We hope that this work highlights potential dangers of allowing officials to trade in individual stocks, and encourage more robust legislation that would limit the sort of activity you're describing. Obviously very idealistic, but that's the goal.
Seems a lot more likely that the board recruited the son to the board hoping it would provide political cover. Which it also does not appear to have worked since Biden requested the dismissal of the AG that had already closed investigations into Barisma.
If I return 2% per year, but do so at 1% volatility and zero market exposure, then I can be a highly successful hedge fund after applying 10x leverage.
Not that it matters anyways as they probably still take advantage of things through other people. I'd be pretty good to have a way to really prevent that as this is a problem probably in every country.
Two points on that specific trade: 1) stocks include an entire family's holdings, and the 3M position is held by her husband, 2) We have to estimate the value of ranges that are reported, and we've chosen to use the midpoint but the lower end may be more true (e.g. $5,000,001-$25,000,000 is estimated to be $15,000,000)
Here's the link to the original filing (have to accept terms first): https://efdsearch.senate.gov/search/view/ptr/0c76c4e6-afb1-4...
Why would anyone ever trade unless they had material non-public information? The point of having markets is so such information becomes public through prices, isn't it? Conversely, if you don't have it, you're purely gambling aren't you?
"Not legal advice" though.
I'm not a lawyer, nor do I work in finance, but I think the key is what exactly constitutes "non-public information." I can trade on all the public information regarding Tesla's cars, like reviews, published production numbers, and Elon's tweets and my own analysis of all tat but not on the word of a someone who works there saying they've got some big unexpected news.
There's a bunch of interesting cases about whats on the edge, for example, commercial satellite imagery to count cars in parking lots.
This is to say that it's illegal for congresspeople to trade on material, nonpublic information because there is now a law explicitly governing it. If they (or anyone) develop the material, nonpublic information through original research, it's not illegal.
Don't trust Wikipedia summaries for these things.
No such stipulation. I'm not allowed to trade my company's stock based on information I acquire through performing my standard everyday job duties.
On its own, material and nonpublic information is fine to trade with. Likewise not all insider trading is illegal; most of it is explicitly legal and mundane.
Nonpublic information about, say, a merger, would be "illicit" in my understanding. But what if you have worked for a company for 10 years and you think management is really great?
You can be guilty of insider trading for not buying something that you'd otherwise have done, too. So if you worked for a company and found it a terrible place to work and therefore never bought company stock, or sold the stock you had, you would in fact have profited from material nonpublic knowledge. Obviously that can't generally be a crime.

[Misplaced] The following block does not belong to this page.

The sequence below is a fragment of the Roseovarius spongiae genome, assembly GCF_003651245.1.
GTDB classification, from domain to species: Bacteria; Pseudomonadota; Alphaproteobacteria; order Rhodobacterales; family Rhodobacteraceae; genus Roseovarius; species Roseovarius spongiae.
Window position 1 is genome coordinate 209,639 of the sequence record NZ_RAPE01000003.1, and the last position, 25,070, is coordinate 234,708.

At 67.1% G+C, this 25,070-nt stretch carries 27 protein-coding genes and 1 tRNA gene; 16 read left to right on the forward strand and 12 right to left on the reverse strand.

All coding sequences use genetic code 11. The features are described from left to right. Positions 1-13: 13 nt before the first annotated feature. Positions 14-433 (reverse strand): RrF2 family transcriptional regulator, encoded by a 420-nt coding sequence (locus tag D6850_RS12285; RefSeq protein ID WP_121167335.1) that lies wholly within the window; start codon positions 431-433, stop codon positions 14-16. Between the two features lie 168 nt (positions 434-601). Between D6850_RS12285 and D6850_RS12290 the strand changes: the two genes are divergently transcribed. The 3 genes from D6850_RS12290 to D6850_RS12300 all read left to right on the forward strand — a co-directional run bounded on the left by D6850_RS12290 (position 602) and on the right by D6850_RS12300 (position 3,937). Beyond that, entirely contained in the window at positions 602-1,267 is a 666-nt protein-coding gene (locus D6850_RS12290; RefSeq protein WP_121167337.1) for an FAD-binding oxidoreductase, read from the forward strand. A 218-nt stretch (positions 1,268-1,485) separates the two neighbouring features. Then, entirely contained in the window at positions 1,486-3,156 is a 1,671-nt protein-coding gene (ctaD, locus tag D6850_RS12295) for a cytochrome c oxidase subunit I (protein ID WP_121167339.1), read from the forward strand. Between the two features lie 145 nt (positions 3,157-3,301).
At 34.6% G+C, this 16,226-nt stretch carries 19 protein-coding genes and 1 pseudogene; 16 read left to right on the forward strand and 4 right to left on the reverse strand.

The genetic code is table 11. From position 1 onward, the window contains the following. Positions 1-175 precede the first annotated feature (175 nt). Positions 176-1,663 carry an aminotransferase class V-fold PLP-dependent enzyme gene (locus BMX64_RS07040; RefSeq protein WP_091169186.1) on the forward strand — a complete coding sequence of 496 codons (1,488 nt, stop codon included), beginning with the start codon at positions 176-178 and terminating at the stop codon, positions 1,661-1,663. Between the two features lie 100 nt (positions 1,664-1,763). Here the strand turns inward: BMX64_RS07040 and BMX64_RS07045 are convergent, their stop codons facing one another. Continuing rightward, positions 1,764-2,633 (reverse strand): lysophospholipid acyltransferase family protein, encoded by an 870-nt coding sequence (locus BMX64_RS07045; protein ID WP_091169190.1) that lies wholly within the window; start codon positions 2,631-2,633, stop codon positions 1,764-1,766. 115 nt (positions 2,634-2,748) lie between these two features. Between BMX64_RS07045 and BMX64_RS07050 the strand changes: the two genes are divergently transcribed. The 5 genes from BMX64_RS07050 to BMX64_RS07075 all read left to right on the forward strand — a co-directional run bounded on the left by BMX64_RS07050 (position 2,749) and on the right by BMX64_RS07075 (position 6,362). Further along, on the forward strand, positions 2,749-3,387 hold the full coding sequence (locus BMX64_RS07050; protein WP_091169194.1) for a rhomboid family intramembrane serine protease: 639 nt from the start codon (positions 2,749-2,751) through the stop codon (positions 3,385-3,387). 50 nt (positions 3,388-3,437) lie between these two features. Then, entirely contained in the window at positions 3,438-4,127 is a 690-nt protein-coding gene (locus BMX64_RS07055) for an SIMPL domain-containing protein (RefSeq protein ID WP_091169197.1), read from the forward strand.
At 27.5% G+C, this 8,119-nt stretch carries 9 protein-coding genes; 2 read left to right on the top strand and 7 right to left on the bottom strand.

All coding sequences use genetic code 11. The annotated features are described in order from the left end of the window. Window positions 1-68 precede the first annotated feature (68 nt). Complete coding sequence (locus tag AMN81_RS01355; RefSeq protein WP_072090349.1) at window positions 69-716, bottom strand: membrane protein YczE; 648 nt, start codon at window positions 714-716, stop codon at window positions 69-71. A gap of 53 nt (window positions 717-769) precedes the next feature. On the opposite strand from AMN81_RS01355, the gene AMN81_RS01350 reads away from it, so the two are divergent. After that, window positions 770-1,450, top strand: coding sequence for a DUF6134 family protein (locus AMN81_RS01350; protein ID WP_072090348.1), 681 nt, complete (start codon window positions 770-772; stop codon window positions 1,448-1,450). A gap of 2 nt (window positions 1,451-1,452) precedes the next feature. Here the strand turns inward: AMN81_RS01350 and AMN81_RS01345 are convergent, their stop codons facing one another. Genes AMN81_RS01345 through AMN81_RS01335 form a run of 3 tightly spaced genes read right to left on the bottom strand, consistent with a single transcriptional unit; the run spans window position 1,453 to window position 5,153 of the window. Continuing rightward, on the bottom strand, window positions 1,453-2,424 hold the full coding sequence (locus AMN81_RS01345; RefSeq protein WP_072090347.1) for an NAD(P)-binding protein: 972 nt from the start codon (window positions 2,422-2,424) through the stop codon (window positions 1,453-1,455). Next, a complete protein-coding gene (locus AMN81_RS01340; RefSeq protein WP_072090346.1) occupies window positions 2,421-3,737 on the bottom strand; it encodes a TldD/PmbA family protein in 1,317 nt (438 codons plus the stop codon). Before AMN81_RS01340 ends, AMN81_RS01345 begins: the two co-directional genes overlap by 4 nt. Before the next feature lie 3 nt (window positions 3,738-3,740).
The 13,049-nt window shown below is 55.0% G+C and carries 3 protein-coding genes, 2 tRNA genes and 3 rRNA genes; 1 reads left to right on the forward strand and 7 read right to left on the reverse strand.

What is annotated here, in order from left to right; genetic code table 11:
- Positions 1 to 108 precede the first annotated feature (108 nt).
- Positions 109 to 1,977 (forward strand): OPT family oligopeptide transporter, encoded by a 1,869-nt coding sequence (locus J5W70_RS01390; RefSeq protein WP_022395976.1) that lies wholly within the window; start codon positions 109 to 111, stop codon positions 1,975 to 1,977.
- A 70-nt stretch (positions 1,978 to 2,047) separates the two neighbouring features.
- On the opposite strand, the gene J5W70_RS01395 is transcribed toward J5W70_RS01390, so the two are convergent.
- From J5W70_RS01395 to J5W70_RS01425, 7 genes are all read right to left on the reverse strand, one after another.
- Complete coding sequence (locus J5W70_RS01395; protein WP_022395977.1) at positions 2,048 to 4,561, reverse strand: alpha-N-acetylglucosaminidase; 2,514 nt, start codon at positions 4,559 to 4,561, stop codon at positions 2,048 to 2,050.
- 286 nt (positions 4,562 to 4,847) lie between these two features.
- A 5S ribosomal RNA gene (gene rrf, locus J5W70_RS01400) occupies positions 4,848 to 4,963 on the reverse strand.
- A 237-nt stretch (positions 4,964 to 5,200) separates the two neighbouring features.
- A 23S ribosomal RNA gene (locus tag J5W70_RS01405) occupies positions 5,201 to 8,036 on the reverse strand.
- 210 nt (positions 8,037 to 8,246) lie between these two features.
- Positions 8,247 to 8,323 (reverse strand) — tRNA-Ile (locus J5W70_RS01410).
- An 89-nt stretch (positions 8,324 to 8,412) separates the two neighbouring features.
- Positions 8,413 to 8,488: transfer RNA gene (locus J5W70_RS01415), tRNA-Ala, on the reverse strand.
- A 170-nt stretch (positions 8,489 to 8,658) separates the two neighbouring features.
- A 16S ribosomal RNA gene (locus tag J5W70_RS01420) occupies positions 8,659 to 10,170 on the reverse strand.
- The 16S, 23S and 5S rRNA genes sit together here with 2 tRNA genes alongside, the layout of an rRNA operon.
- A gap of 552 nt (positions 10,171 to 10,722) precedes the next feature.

This is exactly why they say material non-public information. This is not material. It is your opinion, and you can trade on it during applicable trading windows.
My public company has trading blackout windows close to earnings reports forbidding everyone from trading, non-public information or not. Outside those, you’re still not allowed to trade if you are in possession of material non-public information. If you are an executive, that basically means all the time which is why they’re required to file scheduled sales long in advance. It doesn’t matter if you “do not use it” for your trades — that’s not going to hold up with the SEC.
> You can be guilty of insider trading for not buying something that you'd otherwise have done, too.
This doesn’t sound legitimate.
This might be interesting to see what other people are doing with the Senate Financial Disclosure Database:
His methodology page describes where this data comes from: https://www.govtrades.com/methodology
edit: on closer inspection it appears the charts are provided by squarespace. So maybe squarespace also provides the connector for back end data as well??
please correct me if I'm wrong or terse
gave my laptop a wedgie... it's awesome and important, but close some tabs first :p
It is sad that todays websites offload so much work to the client. I
wish they would just deliver some text and pictures (which would
probably worked out perfectly fine in this example!) so that in case of
bugs their server crashes instead of my web-browser.
Also what is RealNetworks even selling at this point? They seem to have generated 175m$ last year!
If Senator is head of a committee, say agriculture, show all underlying assets in that sector
I struggle to see the value here other than imply that if a senator beats benchmark....that means that they are trading on private information.
Summing by individual and top N / bottom N individuals .
Also would be interesting if there are any sources for estimated private holdings?
This is an active topic in our research pipeline -- specifically, whether holdings in private companies are going up among officials. Returns in private companies are certainly less transparent, so this might be the way to go if an official wanted to obfuscate.
Maybe someone with better statistical knowledge than me can study if there is a significant difference between man and woman senator stock performance.